Date and Place Written: 1233, Kannon-dōri-in temple (Fukakusa)
Fascicle number and English title in Hubert Nearman translation: 2. On the Great Wisdom That Is Beyond Discriminatory Thought
Fascicle number and English title in Nishijima/Cross translation: 2. Mahā-prajnā-pāramitā
Fascicle number and English title in Tanahashi translation: 2. Manifestation of Great Prajna
Fascicle number in 12, 28, 60 and 75 fascicle editions: 2 (60), 2 (75)
Commentaries: Deepest Practice, Deepest Wisdom chapters 1,2 and 7, Don’t Be A Jerk chapter 3
Audio reading: https://www.youtube.com/watch?v=lCCNYKaVvpA
This fascicle contains Dōgen’s thoughts on the Heart Sutra (Skrt. Mahā-prajñā-pāramitā-hrdaya-sūtra), a short sutra which is a distillation of the larger Perfection of Wisdom sutras, and chanted daily in many Zen centres around the world.
Going beyond the presentation of the Heart Sutra, in which the bodhisattva Avalokiteśvara (Jp. Kannon) is liberated by finding the five skandhas (here called matter, feeling, thinking, enaction and consciousness) are empty of inherent existence, Dōgen instead declares them to be themselves instances of prajñā. Likewise, he concludes that all of the sense organs and consciousnesses, said by the sutra to be empty, to be instances of prajñā, and also the six perfections (pāramitās: giving, pure observance of the precepts, patience, diligence, meditation and prajñā itself), the six elements (earth, water, fire, wind, space and consciousness) and the four ways of being (walking, standing, sitting and lying down).
Dōgen fully understood the teachings of the Heart Sutra but here is, as he often does, turning the teaching on its head to look at it in a different way. He continues by pointing out that far from seeing Buddhist teachings as empty, as the sutra does, it is an act of veneration to see them as prajñā. Nothing, in fact, is separate from wisdom (prajñā) itself, and Shakyamuni Buddha points out to Shariputra that prajñā-pāramitā (the perfection of wisdom) is nothing other than the buddha-bhagavats themselves and real dharmas.
The fascicle concludes with a translation of The Heart Sutra.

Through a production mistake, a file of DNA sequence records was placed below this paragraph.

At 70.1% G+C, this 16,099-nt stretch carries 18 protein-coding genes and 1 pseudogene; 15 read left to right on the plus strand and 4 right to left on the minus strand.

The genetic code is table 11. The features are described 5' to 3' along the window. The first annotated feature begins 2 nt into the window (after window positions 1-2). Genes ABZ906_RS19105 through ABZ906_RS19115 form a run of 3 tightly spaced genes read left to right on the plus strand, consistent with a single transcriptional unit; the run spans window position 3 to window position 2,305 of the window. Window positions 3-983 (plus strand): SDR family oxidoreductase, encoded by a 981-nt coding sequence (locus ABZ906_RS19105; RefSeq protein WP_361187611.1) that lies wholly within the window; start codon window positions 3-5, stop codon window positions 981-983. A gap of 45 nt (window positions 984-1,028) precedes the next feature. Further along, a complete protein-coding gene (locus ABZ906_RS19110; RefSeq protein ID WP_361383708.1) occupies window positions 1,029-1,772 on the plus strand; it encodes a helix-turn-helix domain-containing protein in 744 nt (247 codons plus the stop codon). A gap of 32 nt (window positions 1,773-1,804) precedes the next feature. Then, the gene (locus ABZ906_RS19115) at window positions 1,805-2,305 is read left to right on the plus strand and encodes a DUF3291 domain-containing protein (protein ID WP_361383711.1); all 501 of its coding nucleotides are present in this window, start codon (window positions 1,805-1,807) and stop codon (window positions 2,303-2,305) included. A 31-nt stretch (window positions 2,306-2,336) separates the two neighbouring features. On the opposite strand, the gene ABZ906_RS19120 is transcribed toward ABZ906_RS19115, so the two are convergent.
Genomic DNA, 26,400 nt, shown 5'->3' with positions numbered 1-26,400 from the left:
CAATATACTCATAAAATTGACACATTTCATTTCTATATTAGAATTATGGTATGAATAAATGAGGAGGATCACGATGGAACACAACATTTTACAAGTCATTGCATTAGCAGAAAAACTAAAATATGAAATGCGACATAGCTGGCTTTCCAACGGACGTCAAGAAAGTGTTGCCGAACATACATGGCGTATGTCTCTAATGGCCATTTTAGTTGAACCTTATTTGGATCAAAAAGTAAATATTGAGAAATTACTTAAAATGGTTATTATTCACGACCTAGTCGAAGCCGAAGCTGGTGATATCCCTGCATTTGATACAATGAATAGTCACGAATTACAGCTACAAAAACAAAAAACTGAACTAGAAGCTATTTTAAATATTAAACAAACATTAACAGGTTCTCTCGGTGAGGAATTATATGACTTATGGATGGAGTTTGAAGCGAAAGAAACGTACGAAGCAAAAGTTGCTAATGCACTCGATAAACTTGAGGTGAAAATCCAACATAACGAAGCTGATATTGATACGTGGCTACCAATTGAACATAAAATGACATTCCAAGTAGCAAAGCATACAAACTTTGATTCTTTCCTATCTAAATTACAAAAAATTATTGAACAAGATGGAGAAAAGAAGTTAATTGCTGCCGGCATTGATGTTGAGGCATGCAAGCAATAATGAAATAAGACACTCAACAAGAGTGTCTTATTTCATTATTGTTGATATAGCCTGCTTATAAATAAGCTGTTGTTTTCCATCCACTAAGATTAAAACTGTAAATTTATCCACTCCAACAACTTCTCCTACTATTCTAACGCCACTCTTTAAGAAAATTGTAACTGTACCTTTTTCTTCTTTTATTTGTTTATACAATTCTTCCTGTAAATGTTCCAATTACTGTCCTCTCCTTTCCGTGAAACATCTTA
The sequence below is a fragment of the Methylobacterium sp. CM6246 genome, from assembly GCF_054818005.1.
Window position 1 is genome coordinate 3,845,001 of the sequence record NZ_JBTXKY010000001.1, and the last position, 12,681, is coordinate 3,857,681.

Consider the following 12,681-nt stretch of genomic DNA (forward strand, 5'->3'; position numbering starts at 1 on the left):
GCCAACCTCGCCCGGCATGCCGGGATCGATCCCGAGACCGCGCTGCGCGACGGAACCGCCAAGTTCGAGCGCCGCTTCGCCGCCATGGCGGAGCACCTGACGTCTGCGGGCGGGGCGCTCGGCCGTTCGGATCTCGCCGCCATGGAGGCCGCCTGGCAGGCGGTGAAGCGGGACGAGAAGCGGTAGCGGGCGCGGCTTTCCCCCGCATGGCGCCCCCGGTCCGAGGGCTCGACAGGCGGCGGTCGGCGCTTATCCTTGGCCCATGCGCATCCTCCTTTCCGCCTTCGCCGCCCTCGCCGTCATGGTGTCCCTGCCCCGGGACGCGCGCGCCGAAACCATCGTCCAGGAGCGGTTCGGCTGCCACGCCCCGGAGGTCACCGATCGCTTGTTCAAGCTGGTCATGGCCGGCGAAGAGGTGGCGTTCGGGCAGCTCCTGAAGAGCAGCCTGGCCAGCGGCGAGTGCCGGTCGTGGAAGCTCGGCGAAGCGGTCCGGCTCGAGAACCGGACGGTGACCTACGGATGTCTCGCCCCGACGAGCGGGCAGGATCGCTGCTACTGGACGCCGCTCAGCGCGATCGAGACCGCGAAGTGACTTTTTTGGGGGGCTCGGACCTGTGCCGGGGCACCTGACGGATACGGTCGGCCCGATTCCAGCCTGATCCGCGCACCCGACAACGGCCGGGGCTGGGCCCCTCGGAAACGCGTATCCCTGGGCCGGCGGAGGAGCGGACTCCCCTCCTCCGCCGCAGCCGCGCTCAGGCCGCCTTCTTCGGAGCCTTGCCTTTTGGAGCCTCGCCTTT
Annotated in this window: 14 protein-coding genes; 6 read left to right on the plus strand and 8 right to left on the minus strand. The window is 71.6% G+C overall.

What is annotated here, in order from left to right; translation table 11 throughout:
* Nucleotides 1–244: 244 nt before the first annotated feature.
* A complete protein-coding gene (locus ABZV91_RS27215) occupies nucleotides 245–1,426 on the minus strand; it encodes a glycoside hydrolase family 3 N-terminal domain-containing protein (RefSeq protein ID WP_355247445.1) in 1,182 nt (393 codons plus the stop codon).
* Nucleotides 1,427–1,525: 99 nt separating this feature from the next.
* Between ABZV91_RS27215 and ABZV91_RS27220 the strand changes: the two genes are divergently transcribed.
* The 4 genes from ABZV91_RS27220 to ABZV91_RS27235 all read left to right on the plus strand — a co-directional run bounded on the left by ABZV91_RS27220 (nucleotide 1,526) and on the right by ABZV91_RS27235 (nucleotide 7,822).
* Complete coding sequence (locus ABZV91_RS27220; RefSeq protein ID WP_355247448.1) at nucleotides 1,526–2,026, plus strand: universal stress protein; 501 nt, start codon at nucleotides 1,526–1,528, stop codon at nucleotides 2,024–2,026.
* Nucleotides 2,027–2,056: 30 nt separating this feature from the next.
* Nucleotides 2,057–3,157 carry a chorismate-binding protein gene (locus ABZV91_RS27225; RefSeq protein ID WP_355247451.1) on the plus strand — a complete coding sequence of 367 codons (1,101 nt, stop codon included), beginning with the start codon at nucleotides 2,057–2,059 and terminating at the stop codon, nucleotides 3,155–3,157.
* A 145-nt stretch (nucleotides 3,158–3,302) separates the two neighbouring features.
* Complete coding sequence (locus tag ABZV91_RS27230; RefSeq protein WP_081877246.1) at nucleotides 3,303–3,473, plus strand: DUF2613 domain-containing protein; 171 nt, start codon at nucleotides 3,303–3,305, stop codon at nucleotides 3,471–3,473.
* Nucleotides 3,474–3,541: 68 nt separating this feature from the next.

Kōans and Stories
The god Indra converses with Subhuti (one of the Buddha’s monks who features in the Diamond Sutra, another Perfection of Wisdom sutra) asking him how the profound prajnā-pāramitā (Perfection of Wisdom) should be researched. Subhuti replies that it should be researched as space. He also explains to Indra’s question of how to guard the profound prajnā-pāramitā that it is guarded by abiding in it.
“The bhikṣhu’s secretly working concrete mind at this moment is, in the state of bowing in veneration of real dharmas, prajñā itself – whether or not real dharmas are without appearance and disappearance – and this is a veneration bow itself.”
“My late Master, the eternal Buddha [Tiantong Rujing] says:
Whole body like a mouth, hanging in space;
Not asking if the wind is east, west, south or north,
For all others equally, it chatters prajñā:
Chin Ten Ton Ryan Chin Ten Ton.
This is the chattering of prajñā transmitted by Buddhist patriarchs from rightful successor to rightful successor. It is prajñā as the whole body, it is prajñā as the whole of others, it is prajñā as the whole self, and it is the prajñā of the whole east, west, south, and north.”
“So buddha-bhagavats are the prajñā-pāramitā, and the prajñā-pāramitā is these real dharmas. These real dharmas are bare manifestations: they are neither appearing nor disappearing, neither dirty nor pure, neither increasing nor decreasing. The realization of this prajñā-pāramitā is the realization of buddha-bhagavats. We should inquire into it, and we should experience it. To serve offerings to it, and to bow in veneration is just to serve and to attend buddha-bhagavats, and it is buddha-bhagavats in service and attendance.”